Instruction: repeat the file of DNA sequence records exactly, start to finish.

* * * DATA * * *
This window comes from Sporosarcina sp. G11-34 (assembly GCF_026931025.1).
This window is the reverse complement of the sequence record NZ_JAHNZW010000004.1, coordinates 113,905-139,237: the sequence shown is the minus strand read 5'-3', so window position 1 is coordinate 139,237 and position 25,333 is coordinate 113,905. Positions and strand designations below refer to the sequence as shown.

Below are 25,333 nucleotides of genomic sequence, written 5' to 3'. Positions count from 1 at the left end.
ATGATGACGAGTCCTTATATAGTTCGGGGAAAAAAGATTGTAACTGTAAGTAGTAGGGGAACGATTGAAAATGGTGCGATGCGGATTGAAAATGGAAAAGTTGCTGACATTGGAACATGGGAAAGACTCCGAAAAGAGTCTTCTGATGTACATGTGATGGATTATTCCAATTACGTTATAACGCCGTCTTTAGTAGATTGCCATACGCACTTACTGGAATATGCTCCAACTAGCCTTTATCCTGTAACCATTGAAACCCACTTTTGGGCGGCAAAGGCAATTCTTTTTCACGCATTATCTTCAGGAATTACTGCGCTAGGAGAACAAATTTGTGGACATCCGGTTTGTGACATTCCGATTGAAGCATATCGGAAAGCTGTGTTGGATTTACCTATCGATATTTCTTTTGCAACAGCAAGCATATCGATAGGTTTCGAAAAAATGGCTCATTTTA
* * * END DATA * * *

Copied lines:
This window comes from Sporosarcina sp. G11-34 (assembly GCF_026931025.1).
This window is the reverse complement of the sequence record NZ_JAHNZW010000004.1, coordinates 113,905-139,237: the sequence shown is the minus strand read 5'-3', so window position 1 is coordinate 139,237 and position 25,333 is coordinate 113,905. Positions and strand designations below refer to the sequence as shown.

Below are 25,333 nucleotides of genomic sequence, written 5' to 3'. Positions count from 1 at the left end.
ATGATGACGAGTCCTTATATAGTTCGGGGAAAAAAGATTGTAACTGTAAGTAGTAGGGGAACGATTGAAAATGGTGCGATGCGGATTGAAAATGGAAAAGTTGCTGACATTGGAACATGGGAAAGACTCCGAAAAGAGTCTTCTGATGTACATGTGATGGATTATTCCAATTACGTTATAACGCCGTCTTTAGTAGATTGCCATACGCACTTACTGGAATATGCTCCAACTAGCCTTTATCCTGTAACCATTGAAACCCACTTTTGGGCGGCAAAGGCAATTCTTTTTCACGCATTATCTTCAGGAATTACTGCGCTAGGAGAACAAATTTGTGGACATCCGGTTTGTGACATTCCGATTGAAGCATATCGGAAAGCTGTGTTGGATTTACCTATCGATATTTCTTTTGCAACAGCAAGCATATCGATAGGTTTCGAAAAAATGGCTCATTTTA